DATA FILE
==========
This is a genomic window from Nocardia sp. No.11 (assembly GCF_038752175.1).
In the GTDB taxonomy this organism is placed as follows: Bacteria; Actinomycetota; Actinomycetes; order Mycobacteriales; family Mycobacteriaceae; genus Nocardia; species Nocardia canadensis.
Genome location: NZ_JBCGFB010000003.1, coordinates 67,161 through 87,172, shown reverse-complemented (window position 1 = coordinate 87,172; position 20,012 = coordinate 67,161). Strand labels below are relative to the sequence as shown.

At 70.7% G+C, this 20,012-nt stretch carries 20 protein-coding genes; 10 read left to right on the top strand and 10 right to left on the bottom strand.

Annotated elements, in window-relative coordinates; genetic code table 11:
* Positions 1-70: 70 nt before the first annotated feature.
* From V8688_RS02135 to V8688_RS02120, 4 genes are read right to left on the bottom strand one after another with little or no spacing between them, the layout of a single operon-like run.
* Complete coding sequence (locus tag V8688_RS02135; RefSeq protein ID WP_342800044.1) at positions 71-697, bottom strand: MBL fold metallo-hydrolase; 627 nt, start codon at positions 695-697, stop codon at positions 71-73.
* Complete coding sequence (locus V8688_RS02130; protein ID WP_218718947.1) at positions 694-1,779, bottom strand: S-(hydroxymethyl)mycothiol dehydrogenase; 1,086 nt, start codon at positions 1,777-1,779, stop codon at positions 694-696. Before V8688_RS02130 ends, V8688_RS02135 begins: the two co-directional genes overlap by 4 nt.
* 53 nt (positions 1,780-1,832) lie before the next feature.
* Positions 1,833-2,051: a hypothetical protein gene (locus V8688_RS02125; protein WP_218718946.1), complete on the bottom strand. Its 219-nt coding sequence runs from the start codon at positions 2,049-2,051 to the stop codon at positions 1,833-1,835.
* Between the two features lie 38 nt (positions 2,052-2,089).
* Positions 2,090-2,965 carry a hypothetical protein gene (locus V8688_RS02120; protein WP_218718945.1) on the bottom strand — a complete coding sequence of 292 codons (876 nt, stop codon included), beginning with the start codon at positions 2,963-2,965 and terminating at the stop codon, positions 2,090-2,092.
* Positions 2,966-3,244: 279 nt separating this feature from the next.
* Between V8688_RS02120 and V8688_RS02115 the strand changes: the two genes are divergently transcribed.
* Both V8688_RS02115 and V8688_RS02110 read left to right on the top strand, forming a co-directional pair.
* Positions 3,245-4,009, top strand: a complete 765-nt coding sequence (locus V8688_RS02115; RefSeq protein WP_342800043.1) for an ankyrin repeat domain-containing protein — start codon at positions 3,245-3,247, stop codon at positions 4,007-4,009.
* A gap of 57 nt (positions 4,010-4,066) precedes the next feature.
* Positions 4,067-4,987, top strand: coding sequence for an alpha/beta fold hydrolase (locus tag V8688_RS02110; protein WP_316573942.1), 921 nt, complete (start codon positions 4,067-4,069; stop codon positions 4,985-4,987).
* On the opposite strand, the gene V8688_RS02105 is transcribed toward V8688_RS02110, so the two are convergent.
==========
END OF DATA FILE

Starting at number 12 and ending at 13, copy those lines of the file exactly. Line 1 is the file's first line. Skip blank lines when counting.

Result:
* Between the two features lie 38 nt (positions 2,052-2,089).
* Positions 2,090-2,965 carry a hypothetical protein gene (locus V8688_RS02120; protein WP_218718945.1) on the bottom strand — a complete coding sequence of 292 codons (876 nt, stop codon included), beginning with the start codon at positions 2,963-2,965 and terminating at the stop codon, positions 2,090-2,092.